You were probably taught that the hemisphere's first people came from Siberia across a long-gone land bridge. Now a sea route looks increasingly likely, from Asia or even Europe

Alongside a creek in central Texas runs a swath of chipped, gray stone flakes and soil blackened by cooking fires—thousands of years of cooking fires. This blackened earth, covering 40 acres and almost six feet thick in places, marks a settlement dating back as far as the last ice age 13,000 years ago, when mammoths, giant sloths and saber-toothed cats roamed the North American wilderness.

Archaeologists have amassed nearly half a million early prehistoric artifacts here at the Gault site. Among the artifacts are distinctive stone spearheads known as Clovis points, a defining feature of the Clovis people, who lived roughly 12,500 to 13,500 years ago.

A visit to the site raises two monumental questions. The first, of course, is, Who were the Clovis people? The emerging answer is that they were not simple-minded big-game hunters as they have often been depicted. Rather, they led a less nomadic and more sophisticated life than previously believed.

The second question—Where did they come from?—lies at the center of one of archaeology's most contentious debates. The standard view holds that Clovis people were the first to enter the Americas, migrating by land from Siberia 13,500 years ago across a now-submerged bridge. This view has been challenged recently by a wide range of discoveries. Now some researchers suggest prehistoric south Asians might have spread gradually around the northern rim of the Pacific to North America in small skin-covered boats. An even more radical theory is that Stone Age mariners journeyed from Europe around the southern fringes of the great ice sheets in the North Atlantic.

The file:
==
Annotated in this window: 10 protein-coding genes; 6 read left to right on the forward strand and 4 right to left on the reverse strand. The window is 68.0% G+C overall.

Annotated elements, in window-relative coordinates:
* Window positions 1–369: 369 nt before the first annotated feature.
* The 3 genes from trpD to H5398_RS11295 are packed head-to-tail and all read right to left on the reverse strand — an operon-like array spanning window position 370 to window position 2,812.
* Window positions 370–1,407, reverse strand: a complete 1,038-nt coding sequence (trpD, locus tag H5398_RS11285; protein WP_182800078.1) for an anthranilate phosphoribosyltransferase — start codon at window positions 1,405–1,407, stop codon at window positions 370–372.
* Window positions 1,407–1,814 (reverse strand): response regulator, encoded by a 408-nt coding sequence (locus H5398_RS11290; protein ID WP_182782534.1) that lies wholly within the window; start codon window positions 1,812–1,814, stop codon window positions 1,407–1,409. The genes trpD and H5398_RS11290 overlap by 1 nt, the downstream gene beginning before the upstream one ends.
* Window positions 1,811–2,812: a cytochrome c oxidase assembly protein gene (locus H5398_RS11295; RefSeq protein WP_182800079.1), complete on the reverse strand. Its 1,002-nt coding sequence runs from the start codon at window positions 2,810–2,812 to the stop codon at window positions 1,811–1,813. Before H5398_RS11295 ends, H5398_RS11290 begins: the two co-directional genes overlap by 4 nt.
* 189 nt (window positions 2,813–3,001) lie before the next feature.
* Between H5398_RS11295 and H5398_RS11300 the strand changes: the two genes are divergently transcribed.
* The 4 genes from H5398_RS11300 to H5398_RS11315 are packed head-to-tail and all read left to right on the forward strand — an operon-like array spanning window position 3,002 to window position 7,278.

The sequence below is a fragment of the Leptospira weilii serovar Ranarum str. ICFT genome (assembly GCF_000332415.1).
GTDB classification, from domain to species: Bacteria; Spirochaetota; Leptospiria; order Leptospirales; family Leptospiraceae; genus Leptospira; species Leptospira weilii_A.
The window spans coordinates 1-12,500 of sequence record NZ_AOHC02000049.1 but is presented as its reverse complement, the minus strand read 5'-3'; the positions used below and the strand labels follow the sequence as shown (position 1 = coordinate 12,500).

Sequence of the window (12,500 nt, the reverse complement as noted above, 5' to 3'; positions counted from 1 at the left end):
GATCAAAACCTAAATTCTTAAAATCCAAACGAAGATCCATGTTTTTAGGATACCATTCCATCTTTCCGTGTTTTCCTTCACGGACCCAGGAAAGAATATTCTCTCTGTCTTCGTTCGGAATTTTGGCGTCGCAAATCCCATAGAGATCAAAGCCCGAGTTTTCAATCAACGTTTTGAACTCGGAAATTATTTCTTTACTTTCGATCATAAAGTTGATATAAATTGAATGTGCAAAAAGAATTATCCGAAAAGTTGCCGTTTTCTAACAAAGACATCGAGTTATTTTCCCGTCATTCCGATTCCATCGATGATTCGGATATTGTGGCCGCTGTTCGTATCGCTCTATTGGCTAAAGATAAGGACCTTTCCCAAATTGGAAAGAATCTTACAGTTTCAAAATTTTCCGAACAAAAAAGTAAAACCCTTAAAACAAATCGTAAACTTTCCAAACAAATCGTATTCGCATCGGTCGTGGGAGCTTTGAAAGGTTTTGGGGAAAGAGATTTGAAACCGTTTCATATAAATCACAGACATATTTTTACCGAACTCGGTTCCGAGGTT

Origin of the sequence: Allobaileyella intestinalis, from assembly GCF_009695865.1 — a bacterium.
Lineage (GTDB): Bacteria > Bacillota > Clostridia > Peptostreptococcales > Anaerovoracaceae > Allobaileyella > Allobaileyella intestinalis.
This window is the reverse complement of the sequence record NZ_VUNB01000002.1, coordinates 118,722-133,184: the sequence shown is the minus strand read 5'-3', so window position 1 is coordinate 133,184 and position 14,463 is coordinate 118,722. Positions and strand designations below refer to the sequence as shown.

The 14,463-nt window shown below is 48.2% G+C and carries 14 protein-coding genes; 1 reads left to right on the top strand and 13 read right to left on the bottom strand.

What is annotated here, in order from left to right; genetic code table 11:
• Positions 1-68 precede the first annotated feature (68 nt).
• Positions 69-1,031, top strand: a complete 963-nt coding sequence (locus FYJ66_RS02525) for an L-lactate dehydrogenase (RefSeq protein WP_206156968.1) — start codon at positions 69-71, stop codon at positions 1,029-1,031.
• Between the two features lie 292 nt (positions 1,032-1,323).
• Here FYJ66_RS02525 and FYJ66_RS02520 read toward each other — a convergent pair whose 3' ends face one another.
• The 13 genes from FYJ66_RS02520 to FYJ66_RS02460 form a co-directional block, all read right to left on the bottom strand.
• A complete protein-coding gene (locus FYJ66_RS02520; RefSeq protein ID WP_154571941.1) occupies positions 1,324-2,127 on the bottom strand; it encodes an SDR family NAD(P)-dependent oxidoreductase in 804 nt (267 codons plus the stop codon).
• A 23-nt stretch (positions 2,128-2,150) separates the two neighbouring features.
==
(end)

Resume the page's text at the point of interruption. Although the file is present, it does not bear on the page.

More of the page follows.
According to archaeologist Michael Collins, the project director of the Gault site, "you couldn't have a more exciting time to be involved in the whole issue of the peopling of the Americas."

http://www.smithsonianmag.si.edu/smithsonian/issues04/nov04/clovis.html
 

PeniG

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Lookit the pretties!

I'm not going to quote any of this, because nothing actually on the site is new news to me, but - for gorgeous pictures of gorgeous stone tool, go to:

http://www.pbs.org/wgbh/nova/stoneage/fenn.html

Ooooh, that first one! And check out the quartz one - it's transparent! And that beautiful perfect crescent shape that they don't know the use of. And...(blisses out)

This is part of a website supporting a NOVA show, airing in the US on Tuesday the 9th. This is a head's up to interested parties.